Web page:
The Magic of Blocking – How to Wet Block

Wet blocking is basically a highly controlled version of what happens when you put a wool sweater in the washing machine. You take all your hard work, swish it around in some warm sudsy water, tug on it a little, and when it dries it looks finished and professional.

I am explaining how I personally wet block. This works great for me, and blocking can really transform something that isn’t laying quite right.

Fill up a clean sink or a small washtub with warm water. If you wouldn’t bathe an infant in it, it’s too hot. Add a dab of wool soap if you have it. If you don’t, do what I do and add a dab of gentle shampoo. Hair’s a natural fiber too. You don’t want bubbles, a drop the size of a dime is more than enough.

Dunk your piece into the tub and swish it around. Be gentle; you aren’t trying to felt, you just want to get it good and wet. Don’t scrub it, just submerge and swish.

Drain the tub and fill it with cool water. Gently swish your piece again to get the suds out. Drain the tub and press your piece to get out some water.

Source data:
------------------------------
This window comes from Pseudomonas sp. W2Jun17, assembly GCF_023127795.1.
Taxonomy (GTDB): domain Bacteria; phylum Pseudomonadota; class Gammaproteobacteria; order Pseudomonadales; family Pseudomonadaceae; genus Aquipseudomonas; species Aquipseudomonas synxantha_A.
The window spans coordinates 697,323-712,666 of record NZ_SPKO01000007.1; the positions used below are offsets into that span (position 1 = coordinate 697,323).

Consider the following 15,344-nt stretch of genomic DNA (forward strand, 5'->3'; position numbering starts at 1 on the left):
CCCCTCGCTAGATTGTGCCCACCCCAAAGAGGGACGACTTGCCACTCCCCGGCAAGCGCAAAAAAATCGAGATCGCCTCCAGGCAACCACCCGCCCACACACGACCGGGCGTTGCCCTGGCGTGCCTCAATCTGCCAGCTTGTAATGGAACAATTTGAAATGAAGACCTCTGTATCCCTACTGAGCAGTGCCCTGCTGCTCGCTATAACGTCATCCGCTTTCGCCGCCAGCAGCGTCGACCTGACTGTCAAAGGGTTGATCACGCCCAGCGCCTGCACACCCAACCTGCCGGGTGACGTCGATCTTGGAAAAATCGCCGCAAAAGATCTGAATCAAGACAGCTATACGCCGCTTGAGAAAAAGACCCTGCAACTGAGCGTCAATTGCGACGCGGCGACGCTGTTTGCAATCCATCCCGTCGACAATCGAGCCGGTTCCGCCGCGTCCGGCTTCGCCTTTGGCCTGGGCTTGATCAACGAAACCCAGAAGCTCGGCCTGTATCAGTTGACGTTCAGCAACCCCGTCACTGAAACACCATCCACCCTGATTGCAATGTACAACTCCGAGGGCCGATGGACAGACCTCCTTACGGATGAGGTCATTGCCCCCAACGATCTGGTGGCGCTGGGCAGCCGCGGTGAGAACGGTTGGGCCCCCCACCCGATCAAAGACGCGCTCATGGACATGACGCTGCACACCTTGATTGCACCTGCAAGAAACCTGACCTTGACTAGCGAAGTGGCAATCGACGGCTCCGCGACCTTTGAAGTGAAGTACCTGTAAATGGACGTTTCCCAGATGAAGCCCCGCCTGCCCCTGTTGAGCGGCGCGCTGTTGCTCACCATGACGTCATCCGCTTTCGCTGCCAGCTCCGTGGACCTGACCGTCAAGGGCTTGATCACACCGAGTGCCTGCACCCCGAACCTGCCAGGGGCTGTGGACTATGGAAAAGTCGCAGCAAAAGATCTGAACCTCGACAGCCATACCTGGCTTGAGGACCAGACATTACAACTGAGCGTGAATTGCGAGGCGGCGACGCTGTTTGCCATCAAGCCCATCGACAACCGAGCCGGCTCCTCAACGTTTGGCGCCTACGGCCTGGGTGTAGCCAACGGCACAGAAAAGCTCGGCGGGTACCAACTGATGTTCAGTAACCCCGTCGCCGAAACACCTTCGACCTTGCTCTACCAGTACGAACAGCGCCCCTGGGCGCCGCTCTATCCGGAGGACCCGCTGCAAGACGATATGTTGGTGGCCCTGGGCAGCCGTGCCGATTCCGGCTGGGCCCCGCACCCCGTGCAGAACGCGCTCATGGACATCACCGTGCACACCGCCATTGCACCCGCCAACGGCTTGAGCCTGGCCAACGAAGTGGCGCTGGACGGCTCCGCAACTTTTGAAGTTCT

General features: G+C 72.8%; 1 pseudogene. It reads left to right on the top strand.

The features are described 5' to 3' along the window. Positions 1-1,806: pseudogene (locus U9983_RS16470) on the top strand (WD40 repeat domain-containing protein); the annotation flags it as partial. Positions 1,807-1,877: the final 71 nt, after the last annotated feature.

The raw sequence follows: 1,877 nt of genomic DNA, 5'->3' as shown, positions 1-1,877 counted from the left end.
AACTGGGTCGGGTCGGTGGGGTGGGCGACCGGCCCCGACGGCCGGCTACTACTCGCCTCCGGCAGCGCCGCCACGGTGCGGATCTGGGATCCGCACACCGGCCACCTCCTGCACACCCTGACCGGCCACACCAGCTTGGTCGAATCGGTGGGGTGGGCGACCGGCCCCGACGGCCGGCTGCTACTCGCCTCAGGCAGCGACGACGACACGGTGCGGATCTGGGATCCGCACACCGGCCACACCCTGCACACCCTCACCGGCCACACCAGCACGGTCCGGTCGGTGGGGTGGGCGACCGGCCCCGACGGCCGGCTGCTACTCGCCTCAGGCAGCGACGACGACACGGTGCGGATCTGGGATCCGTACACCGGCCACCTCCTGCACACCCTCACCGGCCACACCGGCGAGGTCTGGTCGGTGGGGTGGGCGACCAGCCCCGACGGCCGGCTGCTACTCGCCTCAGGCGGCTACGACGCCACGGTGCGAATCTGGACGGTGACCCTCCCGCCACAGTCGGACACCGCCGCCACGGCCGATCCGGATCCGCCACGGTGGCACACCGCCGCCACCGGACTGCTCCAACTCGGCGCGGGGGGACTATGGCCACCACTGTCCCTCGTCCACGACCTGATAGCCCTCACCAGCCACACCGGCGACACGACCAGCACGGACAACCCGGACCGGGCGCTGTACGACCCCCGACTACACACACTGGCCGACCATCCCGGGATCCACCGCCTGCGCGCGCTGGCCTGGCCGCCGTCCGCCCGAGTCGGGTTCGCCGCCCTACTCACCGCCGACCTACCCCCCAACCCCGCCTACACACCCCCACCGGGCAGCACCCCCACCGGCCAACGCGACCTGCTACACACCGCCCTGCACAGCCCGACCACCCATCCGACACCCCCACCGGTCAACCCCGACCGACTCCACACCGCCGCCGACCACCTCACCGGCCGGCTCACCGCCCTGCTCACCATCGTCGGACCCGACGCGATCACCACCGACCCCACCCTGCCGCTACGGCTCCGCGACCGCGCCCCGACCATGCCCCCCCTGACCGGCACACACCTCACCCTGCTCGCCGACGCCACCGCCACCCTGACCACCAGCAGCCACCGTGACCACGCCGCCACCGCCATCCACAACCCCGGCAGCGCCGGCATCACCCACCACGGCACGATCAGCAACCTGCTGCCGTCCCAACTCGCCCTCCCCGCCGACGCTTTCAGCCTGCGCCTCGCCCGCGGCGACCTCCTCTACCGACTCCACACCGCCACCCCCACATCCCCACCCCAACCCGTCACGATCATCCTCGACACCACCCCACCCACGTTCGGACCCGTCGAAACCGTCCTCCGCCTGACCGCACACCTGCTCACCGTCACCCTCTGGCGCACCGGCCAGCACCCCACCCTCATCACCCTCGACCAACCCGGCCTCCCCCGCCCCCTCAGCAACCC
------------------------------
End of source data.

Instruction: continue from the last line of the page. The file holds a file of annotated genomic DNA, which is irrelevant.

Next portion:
You’ll need a bit of space for the next part. Spread out a towel and lay your piece out on a flat surface (like the floor). Roll it up and squeeze to get out some water. Treat it like fancy lingerie, roll don’t wring.

Spread out another towel and lay your piece out again. If it’s still wet, do another roll-up.

Once your piece isn’t dripping, begin shaping. First, give a little tug on all the corners to “set” your stitches. Next, do whatever to make it look the way you want. Squeeze those ribbed cuffs in your hand to make them tighter. Stretch out that wonky sleeve. Grab some pins and tack down any rolling corners, or use them to stretch out lace stitches. At this stage you should be able to mold your work like bread dough, but be gentle! It still has limits.

After you’ve got all the dimensions and stitches looking just like you want, leave your piece to dry. This could take a day or two. But when you’re done, it will look finished and fabulous!

::Note:: Blocking only works with natural fibers. I use the same method with pure wool, linen, whatever. But if you’re nervous about blocking a delicate yarn, look up steam blocking, or just try pinning the piece in place and misting with a spray bottle.

Hope this helps!

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